For as long as I can remember I find myself in a variety of Ashtabula County cemeteries around Memorial Day. In the old days I went with my mother and my Aunt Alice. We planted geraniums to remember. As the years rolled by, the three Willis girls went with me. They referred to the geraniums as death flowers. My job was an easy one this year since my brother lives in Ashtabula Country. Beautiful geraniums already adorned the cemeteries when I arrived. I took pictures and tried to remember the stories from yesteryear.
The Stewart stone remains in great condition. I never remember it not being there. My father died at age 48. I wish he would not have missed out on so much of my life.
My grandfather Stewart was born in 1853. He was almost old enough to fight in the Civil War. He died before my mother went to school, so she did not get to know her father very well either.
When Henry Walton died in 1942, his sister Lillian warned my mother not to go to the funeral. Something bad would happen if she did. My very pregnant mother knew that her Mama had ESP, and stayed home that day.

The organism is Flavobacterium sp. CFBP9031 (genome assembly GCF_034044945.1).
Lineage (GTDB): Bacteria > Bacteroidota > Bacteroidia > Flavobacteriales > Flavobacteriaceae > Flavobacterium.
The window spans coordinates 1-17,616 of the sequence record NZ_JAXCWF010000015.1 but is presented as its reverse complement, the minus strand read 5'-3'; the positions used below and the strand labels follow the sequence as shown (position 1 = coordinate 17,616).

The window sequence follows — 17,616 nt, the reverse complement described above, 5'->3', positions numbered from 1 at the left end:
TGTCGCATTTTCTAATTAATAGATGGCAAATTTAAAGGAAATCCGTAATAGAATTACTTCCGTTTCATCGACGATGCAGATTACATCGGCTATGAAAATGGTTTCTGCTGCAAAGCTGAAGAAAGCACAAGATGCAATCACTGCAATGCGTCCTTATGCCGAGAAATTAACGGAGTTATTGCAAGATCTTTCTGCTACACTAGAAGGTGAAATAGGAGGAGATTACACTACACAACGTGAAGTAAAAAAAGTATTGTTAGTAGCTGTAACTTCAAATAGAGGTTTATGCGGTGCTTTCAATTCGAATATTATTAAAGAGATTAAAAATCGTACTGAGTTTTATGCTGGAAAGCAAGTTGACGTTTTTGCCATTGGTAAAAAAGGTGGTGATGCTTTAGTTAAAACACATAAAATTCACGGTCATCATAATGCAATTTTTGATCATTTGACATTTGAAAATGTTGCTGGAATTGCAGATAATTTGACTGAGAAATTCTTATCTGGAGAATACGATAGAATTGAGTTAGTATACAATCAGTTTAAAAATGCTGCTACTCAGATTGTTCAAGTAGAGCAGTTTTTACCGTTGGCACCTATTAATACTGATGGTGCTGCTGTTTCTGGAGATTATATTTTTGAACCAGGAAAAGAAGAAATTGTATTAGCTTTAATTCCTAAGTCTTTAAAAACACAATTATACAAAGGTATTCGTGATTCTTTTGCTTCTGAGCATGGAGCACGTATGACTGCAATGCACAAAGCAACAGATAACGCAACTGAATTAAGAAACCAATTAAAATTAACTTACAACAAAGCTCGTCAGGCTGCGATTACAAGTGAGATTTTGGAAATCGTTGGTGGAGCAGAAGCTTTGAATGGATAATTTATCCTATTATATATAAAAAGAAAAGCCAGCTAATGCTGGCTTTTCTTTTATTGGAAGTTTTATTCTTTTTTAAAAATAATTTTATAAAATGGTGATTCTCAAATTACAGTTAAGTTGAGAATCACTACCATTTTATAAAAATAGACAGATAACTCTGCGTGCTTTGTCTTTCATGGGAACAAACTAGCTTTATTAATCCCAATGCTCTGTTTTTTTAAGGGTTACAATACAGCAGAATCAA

Close to the entrance of the cemetery lies the stone of Walton B. Hunt. Evidently no one warned his mother to stay home that day. I can't explain it, but I do believe my grandma's ESP saved my life back in 1942.
The 1800's gravestone of my great-great grandfather peaks out from under a tree in the Lenox Cemetery. His stories remain with him.
The Rays Corners Cemetery is a short drive from the Lenox Cemetery. My Stewart great-grandparents ended up here. No one knows why they picked a different cemetery from everyone else. Aunt Alice always said they had the best spot - under a tree at the top of a hill.
It is hard to read the names on this one, but it includes John Stewart, Adeline Ritter Stewart and their son Birch Stewart.
My children will probably remember the day I rang this bell. I guess I wanted to see if it worked. Fortunately, the volunteer fire department did not show up, because it really made a big noise. I will never do that again.
I visited the Edgewood Cemetery in Ashtabula last of all. Thomas and Ida Johnson Watson were the only grandparents I knew. Every Sunday after church we went to their house for dinner for all the years we lived in Jefferson.